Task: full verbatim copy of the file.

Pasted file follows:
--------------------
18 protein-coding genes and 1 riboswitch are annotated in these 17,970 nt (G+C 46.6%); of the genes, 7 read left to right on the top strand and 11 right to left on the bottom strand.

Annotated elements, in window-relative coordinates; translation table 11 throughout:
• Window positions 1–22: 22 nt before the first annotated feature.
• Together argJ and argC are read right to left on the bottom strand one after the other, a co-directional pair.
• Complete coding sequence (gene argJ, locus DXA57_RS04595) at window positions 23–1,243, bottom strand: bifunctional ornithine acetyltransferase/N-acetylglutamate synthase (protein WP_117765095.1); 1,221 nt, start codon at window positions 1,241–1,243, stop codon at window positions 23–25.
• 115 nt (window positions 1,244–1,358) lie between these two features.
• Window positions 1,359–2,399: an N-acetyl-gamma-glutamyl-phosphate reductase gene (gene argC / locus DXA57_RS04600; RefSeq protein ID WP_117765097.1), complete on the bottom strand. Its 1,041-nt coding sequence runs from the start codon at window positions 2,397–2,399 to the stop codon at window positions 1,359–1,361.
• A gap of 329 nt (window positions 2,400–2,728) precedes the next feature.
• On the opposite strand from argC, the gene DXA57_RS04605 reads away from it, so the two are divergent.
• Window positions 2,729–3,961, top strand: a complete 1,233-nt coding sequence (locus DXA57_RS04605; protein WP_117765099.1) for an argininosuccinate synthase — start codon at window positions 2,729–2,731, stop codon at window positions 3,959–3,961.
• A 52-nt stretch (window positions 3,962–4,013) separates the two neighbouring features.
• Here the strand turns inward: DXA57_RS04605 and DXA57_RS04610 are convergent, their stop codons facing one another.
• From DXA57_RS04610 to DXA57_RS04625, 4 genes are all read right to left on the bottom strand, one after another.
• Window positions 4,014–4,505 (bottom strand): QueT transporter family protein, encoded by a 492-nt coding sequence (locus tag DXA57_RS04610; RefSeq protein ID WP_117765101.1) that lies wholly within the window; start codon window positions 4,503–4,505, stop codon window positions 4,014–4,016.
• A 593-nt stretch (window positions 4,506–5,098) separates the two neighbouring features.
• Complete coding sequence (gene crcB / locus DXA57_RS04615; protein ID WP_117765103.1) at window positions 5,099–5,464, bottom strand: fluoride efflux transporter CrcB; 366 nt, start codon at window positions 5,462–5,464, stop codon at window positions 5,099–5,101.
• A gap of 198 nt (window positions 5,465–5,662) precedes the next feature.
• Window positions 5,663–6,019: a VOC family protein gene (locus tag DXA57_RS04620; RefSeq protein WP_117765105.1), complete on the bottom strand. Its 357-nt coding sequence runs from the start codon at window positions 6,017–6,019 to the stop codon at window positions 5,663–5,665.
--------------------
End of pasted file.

18 protein-coding genes and 1 riboswitch are annotated in these 17,970 nt (G+C 46.6%); of the genes, 7 read left to right on the top strand and 11 right to left on the bottom strand.

Annotated elements, in window-relative coordinates; translation table 11 throughout:
• Window positions 1–22: 22 nt before the first annotated feature.
• Together argJ and argC are read right to left on the bottom strand one after the other, a co-directional pair.
• Complete coding sequence (gene argJ, locus DXA57_RS04595) at window positions 23–1,243, bottom strand: bifunctional ornithine acetyltransferase/N-acetylglutamate synthase (protein WP_117765095.1); 1,221 nt, start codon at window positions 1,241–1,243, stop codon at window positions 23–25.
• 115 nt (window positions 1,244–1,358) lie between these two features.
• Window positions 1,359–2,399: an N-acetyl-gamma-glutamyl-phosphate reductase gene (gene argC / locus DXA57_RS04600; RefSeq protein ID WP_117765097.1), complete on the bottom strand. Its 1,041-nt coding sequence runs from the start codon at window positions 2,397–2,399 to the stop codon at window positions 1,359–1,361.
• A gap of 329 nt (window positions 2,400–2,728) precedes the next feature.
• On the opposite strand from argC, the gene DXA57_RS04605 reads away from it, so the two are divergent.
• Window positions 2,729–3,961, top strand: a complete 1,233-nt coding sequence (locus DXA57_RS04605; protein WP_117765099.1) for an argininosuccinate synthase — start codon at window positions 2,729–2,731, stop codon at window positions 3,959–3,961.
• A 52-nt stretch (window positions 3,962–4,013) separates the two neighbouring features.
• Here the strand turns inward: DXA57_RS04605 and DXA57_RS04610 are convergent, their stop codons facing one another.
• From DXA57_RS04610 to DXA57_RS04625, 4 genes are all read right to left on the bottom strand, one after another.
• Window positions 4,014–4,505 (bottom strand): QueT transporter family protein, encoded by a 492-nt coding sequence (locus tag DXA57_RS04610; RefSeq protein ID WP_117765101.1) that lies wholly within the window; start codon window positions 4,503–4,505, stop codon window positions 4,014–4,016.
• A 593-nt stretch (window positions 4,506–5,098) separates the two neighbouring features.
• Complete coding sequence (gene crcB / locus DXA57_RS04615; protein ID WP_117765103.1) at window positions 5,099–5,464, bottom strand: fluoride efflux transporter CrcB; 366 nt, start codon at window positions 5,462–5,464, stop codon at window positions 5,099–5,101.
• A gap of 198 nt (window positions 5,465–5,662) precedes the next feature.
• Window positions 5,663–6,019: a VOC family protein gene (locus tag DXA57_RS04620; RefSeq protein WP_117765105.1), complete on the bottom strand. Its 357-nt coding sequence runs from the start codon at window positions 6,017–6,019 to the stop codon at window positions 5,663–5,665.